Infineon’s Automotive transceivers are perfectly suited for the highly demanding automotive environment and are designed to meet and exceed the latest ESD and EMC requirements.
Automotive Transceiver subcategories
Because of the increasing demand for data exchange in modern vehicles, the automotive industry has implemented a range of automotive networks that efficiently send and receive large quantities of data. These include protocols such as CAN (Controller Area Network) and LIN (Local Interconnect Network) bus systems.
As the future of the industry develops, and EVs conquer the market, vehicles will include more electronic control units (ECUs) that build on these types of in-vehicle connectivity. Therefore, the importance of in-vehicle networking (IVN) devices will grow with increasing quantities of data exchanged between ECUs and of course the extended number of ECUs itself. As a result, the automotive industry established automotive networking systems such as the CAN FD (Flexible Data-rate) protocol, CAN PN - Partial Networking for improved energy efficiency - and very recently the CAN FD SIC with Signal Improvement Capability which will boost CAN communication up to a speed of 8Mbit/s.
Infineon offers a broad product portfolio of automotive transceivers for these different bus segments, all of which perfectly suited for the challenging automotive environment and that are designed to meet and exceed the latest ESD and EMC requirements.
Depending on the respective vehicle network architecture and the related ECU supply path, different transceiver types are used. Infineon automotive transceivers ensure reliable in-vehicle connectivity and communication, helping to minimize the current consumption and the related CO 2-emissions at the vehicle level.
Infineon automotive transceiver products provide the best value through high performance, robust manufacture, and reliability.
Automotive Transceiver Product Portfolio
The Infineon portfolio includes a range of different types of automotive transceivers centered around the LIN and CAN protocols. The differences between the two protocols are the speeds of communication. LIN is used in low-speed applications and CAN in medium-speed applications.
Having said this, each of the protocols complements one another when used within in-vehicle networks, helping to connect all types of vehicle systems, as well as peripheral devices. For example, while CAN is ideal for use with error-sensitive systems on a 5-V differential, LIN is used within applications with low-bandwidth requirements on a 12-V single-wire bus.
- Broad product portfolio: Products supporting network speed from 20kbit/s (LIN) up to 8Mbit/s (CAN FD SIC)
- Lowest current consumption in the market with CAN PN
- Endurance CAN family with Tambient -40-150°C
- Automotive transceiver family concept: variants are backwards compatible, Pin-to-Pin compatibility with existing competitors devices reduces development time and effort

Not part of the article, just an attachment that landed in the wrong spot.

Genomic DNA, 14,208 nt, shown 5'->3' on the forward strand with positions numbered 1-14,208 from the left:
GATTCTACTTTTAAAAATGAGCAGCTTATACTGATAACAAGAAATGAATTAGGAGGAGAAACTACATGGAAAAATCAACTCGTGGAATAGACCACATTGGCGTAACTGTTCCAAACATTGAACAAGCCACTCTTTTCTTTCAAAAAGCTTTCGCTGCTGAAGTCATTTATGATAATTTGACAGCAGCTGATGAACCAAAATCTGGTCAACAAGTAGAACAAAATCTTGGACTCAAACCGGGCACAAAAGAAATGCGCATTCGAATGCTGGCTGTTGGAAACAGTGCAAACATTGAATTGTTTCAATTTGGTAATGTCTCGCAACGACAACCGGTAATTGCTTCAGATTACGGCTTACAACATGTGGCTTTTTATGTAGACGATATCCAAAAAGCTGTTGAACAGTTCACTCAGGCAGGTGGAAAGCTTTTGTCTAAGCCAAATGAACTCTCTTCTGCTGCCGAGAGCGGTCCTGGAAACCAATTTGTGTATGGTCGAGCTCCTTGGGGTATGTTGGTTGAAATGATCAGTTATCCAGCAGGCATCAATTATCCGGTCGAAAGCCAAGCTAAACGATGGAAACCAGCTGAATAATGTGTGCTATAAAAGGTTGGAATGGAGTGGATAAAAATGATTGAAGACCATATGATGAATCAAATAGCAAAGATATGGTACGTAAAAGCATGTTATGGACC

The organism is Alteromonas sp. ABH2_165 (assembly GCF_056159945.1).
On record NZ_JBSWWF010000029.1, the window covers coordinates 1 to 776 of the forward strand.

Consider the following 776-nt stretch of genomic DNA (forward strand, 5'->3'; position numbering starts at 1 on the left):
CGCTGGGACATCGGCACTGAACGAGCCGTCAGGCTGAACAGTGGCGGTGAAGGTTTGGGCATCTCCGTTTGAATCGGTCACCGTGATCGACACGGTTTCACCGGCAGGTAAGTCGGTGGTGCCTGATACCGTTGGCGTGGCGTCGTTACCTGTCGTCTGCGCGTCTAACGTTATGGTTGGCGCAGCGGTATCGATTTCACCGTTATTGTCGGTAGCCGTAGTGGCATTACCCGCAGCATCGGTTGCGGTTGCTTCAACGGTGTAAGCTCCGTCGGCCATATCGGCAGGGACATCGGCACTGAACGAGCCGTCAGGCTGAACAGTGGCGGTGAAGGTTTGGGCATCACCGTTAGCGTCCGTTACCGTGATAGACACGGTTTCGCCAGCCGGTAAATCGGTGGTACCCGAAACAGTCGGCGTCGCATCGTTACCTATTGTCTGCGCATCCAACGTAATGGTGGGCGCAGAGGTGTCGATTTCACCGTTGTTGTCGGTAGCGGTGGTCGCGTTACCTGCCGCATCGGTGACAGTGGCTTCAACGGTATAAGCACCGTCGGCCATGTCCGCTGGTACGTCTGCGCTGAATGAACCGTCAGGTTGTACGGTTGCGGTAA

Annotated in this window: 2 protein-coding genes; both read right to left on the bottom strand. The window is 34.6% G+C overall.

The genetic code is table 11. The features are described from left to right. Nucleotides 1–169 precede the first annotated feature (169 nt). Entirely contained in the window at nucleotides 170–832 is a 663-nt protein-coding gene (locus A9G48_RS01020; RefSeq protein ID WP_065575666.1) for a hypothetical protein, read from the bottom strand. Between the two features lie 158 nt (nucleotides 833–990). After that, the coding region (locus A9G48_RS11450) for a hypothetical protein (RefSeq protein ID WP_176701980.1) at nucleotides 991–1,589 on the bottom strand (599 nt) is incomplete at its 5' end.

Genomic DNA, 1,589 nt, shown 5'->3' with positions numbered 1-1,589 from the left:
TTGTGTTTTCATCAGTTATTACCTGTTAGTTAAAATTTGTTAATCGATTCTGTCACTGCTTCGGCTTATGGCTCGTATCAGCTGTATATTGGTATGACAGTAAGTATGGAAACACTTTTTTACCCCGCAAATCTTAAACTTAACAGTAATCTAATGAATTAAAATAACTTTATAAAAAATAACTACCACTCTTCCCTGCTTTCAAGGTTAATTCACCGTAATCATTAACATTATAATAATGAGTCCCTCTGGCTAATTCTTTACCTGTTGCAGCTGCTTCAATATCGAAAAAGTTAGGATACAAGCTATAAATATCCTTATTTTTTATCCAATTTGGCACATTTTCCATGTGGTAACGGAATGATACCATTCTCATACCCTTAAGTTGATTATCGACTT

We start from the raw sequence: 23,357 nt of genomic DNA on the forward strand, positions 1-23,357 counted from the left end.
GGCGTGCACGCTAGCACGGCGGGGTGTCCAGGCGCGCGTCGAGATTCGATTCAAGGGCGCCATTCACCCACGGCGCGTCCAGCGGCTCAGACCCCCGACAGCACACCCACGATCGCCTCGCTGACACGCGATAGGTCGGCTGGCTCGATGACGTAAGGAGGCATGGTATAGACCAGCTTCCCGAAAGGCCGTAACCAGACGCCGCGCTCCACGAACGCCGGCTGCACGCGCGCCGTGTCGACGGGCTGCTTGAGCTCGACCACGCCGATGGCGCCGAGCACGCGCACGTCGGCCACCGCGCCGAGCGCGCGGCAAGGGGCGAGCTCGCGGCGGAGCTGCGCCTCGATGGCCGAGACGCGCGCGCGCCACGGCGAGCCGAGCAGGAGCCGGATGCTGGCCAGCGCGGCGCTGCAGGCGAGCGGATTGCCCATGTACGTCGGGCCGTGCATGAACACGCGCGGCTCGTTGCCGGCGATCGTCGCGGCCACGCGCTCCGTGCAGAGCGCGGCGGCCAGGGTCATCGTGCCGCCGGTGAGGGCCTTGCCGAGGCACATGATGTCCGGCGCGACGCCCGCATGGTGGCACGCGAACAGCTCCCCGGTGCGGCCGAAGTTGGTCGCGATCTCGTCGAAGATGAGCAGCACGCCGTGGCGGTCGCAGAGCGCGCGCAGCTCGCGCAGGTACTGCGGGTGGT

- Outstanding ESD robustness
- Excellent EMC performance
- low quiescent currents
- Worldwide OEM approval
- Highest quality
Our automotive transceiver portfolio includes the following:
Initially the CAN technology had been invented to offer robust and scalable networks in the car. With faster data rate it turned out to be more difficult to keep this robustness. Developing complex networks with low data rates e.g. 500kbit/s or 1Mbit/s had been comparable easy. Faster networks using 2Mbit/s or 5Mbit/s data rate could be only realized in smaller and less complex networks. Modern networks require both: high data rates in stable networks. This signal integrity can be granted with the newly developed CAN SIC Transceivers.
The CAN FD SIC actively improve CAN signals to ensure robust communication in large networks and at faster bit rates. Signal ringing, an artifact of large, complex networks with unterminated stubs, is dramatically reduced, removing previous limitations in network topologies. Even lower specification cabling solutions can be considered.
Our range of CAN transceivers automotive CAN transceiver provides durable and robust design made for challenging automotive applications and that meet or exceed the latest ESD and EMC requirements.
The LIN automotive protocol was developed to deliver low-speed data transfer rates over a single wire, allow the implementation of cheap and efficient hardware-nodes within vehicles. The CAN bus has generally been viewed as too costly to run all in-vehicle network components, and so the LIN bus was developed to deliver standardised simpler systems and provide greater compatibility in tandem with CAN.
This means that serial network connections between actuators, sensors or switches and an ECU can be designed efficiently and at lower costs for vehicle manufactures, allowing other protocols to manage more sensitive operations.
Infineon’s range of automotive LIN transceivers meet or exceed the latest ESD and EMC requirements and are designed to meet the challenges of the automotive industry.
Built to succeed the popular LIN protocol, CXPI (Clock eXtension Peripheral Interface) reduces materials costs during manufacturing and lowers fuel consumption in vehicles by requiring fewer wire harnesses. This is done by integrating the CSMA/CR system (event initiate system) into the polling system of LIN.
This ensures higher response time and scalability, and significantly reduces HMI and development costs, as well as reducing the number of the parts needed for the clock side of the design. Additionally, reliability is improved by cross-communication between slaves, a secondary clock master function and a CRC.
Our range of CXPI transceivers are improve in-vehicle connectivity through reliable, low-noise components made for the automotive industry.